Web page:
‘Price by negotiation’ (sometimes phrased as ‘expressions of interest’ in more high-end properties) gives less away. It doesn’t give you a starting point. Some sellers prefer this, because they don’t want to set a price range that might limit how much they can get.
Personally? I advise sellers to go with an ‘offers over’ campaign or an auction, rather than price by negotiation. It’s a bit like that old saying: if you have to ask how much something is, you can’t afford it. A lot of buyers - and you might be one of them - don’t want to waste time travelling to an inspection if there’s a chance the home is way out of reach.
Having said that, ‘price by negotiation’ is a great tactic for sellers if property prices have been up and down recently, or if it’s a really unusual property and they want to test out the market. It’s also great for those really high-end properties, where sellers are always hoping that someone with deep pockets falls in love and is prepared to pay over the odds.
My tip here would be, always enquire. Price by negotiation can feel pretty intimidating, but it might just be a seller trying to keep their options open. Give the agent a ring and ask them what kind of price range they think the place would be in. If a buyer rings me and says something like ‘If I were to put an offer in in the $500,00 range, would the seller entertain that?’, I’ll do my best to answer. I might not be able to give you a definite yes or no, of course, but I can tell you if you’re in the ballpark. If you’re not, I’ll suggest other properties that might fit your budget.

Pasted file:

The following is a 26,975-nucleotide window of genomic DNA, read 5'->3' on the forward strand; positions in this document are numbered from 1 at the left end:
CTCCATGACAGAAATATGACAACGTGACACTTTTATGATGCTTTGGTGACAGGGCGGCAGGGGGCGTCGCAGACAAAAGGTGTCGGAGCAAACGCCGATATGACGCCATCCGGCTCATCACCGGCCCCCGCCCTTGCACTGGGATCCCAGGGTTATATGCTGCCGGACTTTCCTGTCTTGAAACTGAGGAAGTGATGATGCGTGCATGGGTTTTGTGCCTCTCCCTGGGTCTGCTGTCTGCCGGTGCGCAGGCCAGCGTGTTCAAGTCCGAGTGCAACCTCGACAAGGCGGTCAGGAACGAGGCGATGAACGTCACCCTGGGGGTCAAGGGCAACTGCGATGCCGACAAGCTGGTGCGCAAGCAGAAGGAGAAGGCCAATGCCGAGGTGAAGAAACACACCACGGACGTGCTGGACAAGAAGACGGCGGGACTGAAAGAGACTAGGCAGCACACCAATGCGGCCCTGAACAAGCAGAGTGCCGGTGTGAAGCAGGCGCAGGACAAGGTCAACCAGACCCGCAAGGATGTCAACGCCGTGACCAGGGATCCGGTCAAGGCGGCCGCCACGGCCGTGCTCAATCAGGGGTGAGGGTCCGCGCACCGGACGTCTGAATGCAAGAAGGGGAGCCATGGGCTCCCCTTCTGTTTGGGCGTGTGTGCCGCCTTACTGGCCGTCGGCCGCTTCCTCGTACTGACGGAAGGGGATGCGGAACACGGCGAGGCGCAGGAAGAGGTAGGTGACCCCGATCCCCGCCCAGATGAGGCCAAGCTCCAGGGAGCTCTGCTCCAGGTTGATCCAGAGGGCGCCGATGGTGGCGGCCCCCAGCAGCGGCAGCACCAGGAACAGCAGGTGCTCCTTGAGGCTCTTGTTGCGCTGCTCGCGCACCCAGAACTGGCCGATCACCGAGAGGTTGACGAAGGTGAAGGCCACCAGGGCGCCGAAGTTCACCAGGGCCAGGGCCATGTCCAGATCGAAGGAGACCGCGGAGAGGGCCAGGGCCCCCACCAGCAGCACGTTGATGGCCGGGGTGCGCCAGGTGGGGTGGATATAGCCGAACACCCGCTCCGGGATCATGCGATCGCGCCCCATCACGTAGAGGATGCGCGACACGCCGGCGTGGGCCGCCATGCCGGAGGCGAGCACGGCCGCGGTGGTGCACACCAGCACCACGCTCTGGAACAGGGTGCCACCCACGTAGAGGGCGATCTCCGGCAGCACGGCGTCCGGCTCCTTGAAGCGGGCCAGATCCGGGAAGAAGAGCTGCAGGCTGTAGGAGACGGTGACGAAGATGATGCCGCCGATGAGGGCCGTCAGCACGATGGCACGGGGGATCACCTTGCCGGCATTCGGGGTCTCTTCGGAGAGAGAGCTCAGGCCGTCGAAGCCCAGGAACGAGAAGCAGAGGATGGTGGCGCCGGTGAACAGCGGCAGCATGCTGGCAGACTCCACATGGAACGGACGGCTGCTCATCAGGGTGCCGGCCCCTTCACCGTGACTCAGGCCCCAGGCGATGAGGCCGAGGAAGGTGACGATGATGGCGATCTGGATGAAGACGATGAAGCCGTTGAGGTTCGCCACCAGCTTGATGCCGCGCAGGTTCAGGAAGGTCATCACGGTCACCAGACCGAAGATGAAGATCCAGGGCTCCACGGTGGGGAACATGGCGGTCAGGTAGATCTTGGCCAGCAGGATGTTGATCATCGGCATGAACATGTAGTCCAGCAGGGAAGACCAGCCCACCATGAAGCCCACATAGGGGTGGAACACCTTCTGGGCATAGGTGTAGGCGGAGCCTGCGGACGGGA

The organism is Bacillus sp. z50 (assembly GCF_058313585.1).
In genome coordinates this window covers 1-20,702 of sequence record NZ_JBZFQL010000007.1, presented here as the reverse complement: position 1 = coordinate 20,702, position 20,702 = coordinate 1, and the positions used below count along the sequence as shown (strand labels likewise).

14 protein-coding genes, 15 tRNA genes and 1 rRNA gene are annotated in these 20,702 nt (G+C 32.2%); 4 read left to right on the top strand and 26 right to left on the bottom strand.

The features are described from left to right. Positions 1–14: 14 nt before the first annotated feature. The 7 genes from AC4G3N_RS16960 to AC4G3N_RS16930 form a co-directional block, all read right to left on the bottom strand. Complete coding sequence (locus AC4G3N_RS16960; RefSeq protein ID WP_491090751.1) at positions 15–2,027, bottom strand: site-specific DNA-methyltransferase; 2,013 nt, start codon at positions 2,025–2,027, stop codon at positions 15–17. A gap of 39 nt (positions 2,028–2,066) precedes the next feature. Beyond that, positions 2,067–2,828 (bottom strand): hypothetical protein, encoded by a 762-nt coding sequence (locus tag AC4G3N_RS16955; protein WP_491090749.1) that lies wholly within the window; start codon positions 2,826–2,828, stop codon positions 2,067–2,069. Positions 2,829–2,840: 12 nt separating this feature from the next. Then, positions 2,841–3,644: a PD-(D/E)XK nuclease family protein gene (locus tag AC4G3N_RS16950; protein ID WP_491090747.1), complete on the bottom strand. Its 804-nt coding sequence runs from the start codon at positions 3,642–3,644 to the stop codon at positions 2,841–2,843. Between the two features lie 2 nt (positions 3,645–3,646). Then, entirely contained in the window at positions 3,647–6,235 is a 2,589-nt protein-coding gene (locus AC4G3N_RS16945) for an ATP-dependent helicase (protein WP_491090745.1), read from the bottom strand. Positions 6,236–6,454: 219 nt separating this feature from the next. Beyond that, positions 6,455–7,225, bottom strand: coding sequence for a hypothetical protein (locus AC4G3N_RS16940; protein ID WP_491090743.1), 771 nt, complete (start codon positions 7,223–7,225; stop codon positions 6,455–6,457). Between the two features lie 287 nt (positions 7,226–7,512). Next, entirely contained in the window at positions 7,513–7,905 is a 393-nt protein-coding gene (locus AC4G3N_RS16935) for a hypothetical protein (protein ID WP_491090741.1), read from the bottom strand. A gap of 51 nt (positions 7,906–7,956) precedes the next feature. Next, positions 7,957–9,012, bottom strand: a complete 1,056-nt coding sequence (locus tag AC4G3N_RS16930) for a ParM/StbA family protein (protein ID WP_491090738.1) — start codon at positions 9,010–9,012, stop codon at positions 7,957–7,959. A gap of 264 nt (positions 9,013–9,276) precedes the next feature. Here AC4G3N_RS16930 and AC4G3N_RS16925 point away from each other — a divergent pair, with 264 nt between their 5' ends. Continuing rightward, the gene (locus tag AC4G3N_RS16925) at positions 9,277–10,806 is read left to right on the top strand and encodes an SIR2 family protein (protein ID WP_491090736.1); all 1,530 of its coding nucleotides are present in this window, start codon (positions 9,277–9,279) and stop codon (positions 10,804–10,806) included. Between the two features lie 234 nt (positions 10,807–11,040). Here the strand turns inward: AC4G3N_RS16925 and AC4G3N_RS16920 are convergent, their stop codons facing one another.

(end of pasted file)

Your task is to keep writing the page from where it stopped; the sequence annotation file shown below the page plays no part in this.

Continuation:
The other obvious pricing method is auction. These are becoming increasingly popular in Canberra. Sellers like them because they generate competition between buyers, which can lead to the best sale price. Buyers like them because all the negotiation is out in the open. You agree on the terms (settlement length etc.) beforehand and then the highest bidder wins.
Auction campaigns usually go for four weeks. Throughout that time, the agent will be updating the price guide based on the feedback they’re getting from buyers during open homes. Keep in touch with them regularly if you’re serious about an auction property.
Also, don’t feel as though you have to wait for the auction before putting in an offer. If the seller is happy with the price and terms you’re putting forward, they may choose to take the offer and cancel the auction. This is also why it’s important to let the agent know if you’re interested, so they can tell you if the seller is considering another buyer’s offer.
When it comes to auction day, we’ve got a guide for buyers that will give you all the tips you need.
Good luck at the opens! Keep us updated 😊
- ‘Offers over’ give you an idea of what the seller wants — but if your budget is slightly less than their floor, it’s still worth trying your luck
- ‘Price by negotiation’ might mean the seller is testing the market. Don’t be scared off!
- Feel free to give the agent a ring and ask them what price the seller might consider. What do you have to lose?